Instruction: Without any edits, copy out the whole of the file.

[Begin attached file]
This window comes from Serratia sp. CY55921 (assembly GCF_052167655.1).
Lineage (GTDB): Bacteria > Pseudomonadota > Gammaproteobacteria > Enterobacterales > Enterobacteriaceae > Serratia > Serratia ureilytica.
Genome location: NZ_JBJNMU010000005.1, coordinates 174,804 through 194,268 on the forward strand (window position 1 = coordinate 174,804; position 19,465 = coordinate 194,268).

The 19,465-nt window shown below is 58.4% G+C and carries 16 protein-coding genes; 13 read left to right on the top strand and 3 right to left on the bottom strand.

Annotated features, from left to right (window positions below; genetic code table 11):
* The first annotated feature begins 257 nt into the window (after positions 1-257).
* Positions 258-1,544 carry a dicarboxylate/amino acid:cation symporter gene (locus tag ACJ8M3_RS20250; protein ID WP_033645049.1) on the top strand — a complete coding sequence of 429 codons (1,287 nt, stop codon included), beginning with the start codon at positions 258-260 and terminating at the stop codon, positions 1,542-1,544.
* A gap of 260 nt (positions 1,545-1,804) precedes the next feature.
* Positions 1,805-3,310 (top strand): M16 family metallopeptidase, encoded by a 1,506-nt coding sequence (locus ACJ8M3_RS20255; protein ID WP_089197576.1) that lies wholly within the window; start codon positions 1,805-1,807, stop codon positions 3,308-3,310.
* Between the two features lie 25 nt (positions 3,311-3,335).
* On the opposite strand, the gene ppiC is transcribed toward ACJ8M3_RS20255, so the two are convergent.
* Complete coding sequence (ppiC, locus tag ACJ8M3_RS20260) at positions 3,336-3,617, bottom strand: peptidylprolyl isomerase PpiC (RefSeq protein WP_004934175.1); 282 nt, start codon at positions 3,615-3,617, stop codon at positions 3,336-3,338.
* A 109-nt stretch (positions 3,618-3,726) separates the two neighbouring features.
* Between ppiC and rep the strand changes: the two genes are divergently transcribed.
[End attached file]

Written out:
This window comes from Serratia sp. CY55921 (assembly GCF_052167655.1).
Lineage (GTDB): Bacteria > Pseudomonadota > Gammaproteobacteria > Enterobacterales > Enterobacteriaceae > Serratia > Serratia ureilytica.
Genome location: NZ_JBJNMU010000005.1, coordinates 174,804 through 194,268 on the forward strand (window position 1 = coordinate 174,804; position 19,465 = coordinate 194,268).

The 19,465-nt window shown below is 58.4% G+C and carries 16 protein-coding genes; 13 read left to right on the top strand and 3 right to left on the bottom strand.

Annotated features, from left to right (window positions below; genetic code table 11):
* The first annotated feature begins 257 nt into the window (after positions 1-257).
* Positions 258-1,544 carry a dicarboxylate/amino acid:cation symporter gene (locus tag ACJ8M3_RS20250; protein ID WP_033645049.1) on the top strand — a complete coding sequence of 429 codons (1,287 nt, stop codon included), beginning with the start codon at positions 258-260 and terminating at the stop codon, positions 1,542-1,544.
* A gap of 260 nt (positions 1,545-1,804) precedes the next feature.
* Positions 1,805-3,310 (top strand): M16 family metallopeptidase, encoded by a 1,506-nt coding sequence (locus ACJ8M3_RS20255; protein ID WP_089197576.1) that lies wholly within the window; start codon positions 1,805-1,807, stop codon positions 3,308-3,310.
* Between the two features lie 25 nt (positions 3,311-3,335).
* On the opposite strand, the gene ppiC is transcribed toward ACJ8M3_RS20255, so the two are convergent.
* Complete coding sequence (ppiC, locus tag ACJ8M3_RS20260) at positions 3,336-3,617, bottom strand: peptidylprolyl isomerase PpiC (RefSeq protein WP_004934175.1); 282 nt, start codon at positions 3,615-3,617, stop codon at positions 3,336-3,338.
* A 109-nt stretch (positions 3,618-3,726) separates the two neighbouring features.
* Between ppiC and rep the strand changes: the two genes are divergently transcribed.